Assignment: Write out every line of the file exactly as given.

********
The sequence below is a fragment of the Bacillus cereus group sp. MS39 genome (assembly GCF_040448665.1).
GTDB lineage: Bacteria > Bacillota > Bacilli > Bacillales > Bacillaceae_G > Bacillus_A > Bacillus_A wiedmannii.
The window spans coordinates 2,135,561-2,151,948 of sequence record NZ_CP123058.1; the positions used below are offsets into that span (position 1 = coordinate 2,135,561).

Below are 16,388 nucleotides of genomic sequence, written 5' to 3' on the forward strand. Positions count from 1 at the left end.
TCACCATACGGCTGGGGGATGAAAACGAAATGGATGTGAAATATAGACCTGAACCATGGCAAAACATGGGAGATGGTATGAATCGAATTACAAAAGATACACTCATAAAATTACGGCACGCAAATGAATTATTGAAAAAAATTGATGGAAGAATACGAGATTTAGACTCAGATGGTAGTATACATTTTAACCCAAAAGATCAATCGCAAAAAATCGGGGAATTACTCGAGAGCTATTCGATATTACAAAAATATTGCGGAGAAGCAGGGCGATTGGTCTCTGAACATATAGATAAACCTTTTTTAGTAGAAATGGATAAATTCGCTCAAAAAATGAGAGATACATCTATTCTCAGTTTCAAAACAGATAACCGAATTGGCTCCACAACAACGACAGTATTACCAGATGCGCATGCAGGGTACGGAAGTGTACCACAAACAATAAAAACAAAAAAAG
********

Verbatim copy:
The sequence below is a fragment of the Bacillus cereus group sp. MS39 genome (assembly GCF_040448665.1).
GTDB lineage: Bacteria > Bacillota > Bacilli > Bacillales > Bacillaceae_G > Bacillus_A > Bacillus_A wiedmannii.
The window spans coordinates 2,135,561-2,151,948 of sequence record NZ_CP123058.1; the positions used below are offsets into that span (position 1 = coordinate 2,135,561).

Below are 16,388 nucleotides of genomic sequence, written 5' to 3' on the forward strand. Positions count from 1 at the left end.
TCACCATACGGCTGGGGGATGAAAACGAAATGGATGTGAAATATAGACCTGAACCATGGCAAAACATGGGAGATGGTATGAATCGAATTACAAAAGATACACTCATAAAATTACGGCACGCAAATGAATTATTGAAAAAAATTGATGGAAGAATACGAGATTTAGACTCAGATGGTAGTATACATTTTAACCCAAAAGATCAATCGCAAAAAATCGGGGAATTACTCGAGAGCTATTCGATATTACAAAAATATTGCGGAGAAGCAGGGCGATTGGTCTCTGAACATATAGATAAACCTTTTTTAGTAGAAATGGATAAATTCGCTCAAAAAATGAGAGATACATCTATTCTCAGTTTCAAAACAGATAACCGAATTGGCTCCACAACAACGACAGTATTACCAGATGCGCATGCAGGGTACGGAAGTGTACCACAAACAATAAAAACAAAAAAAG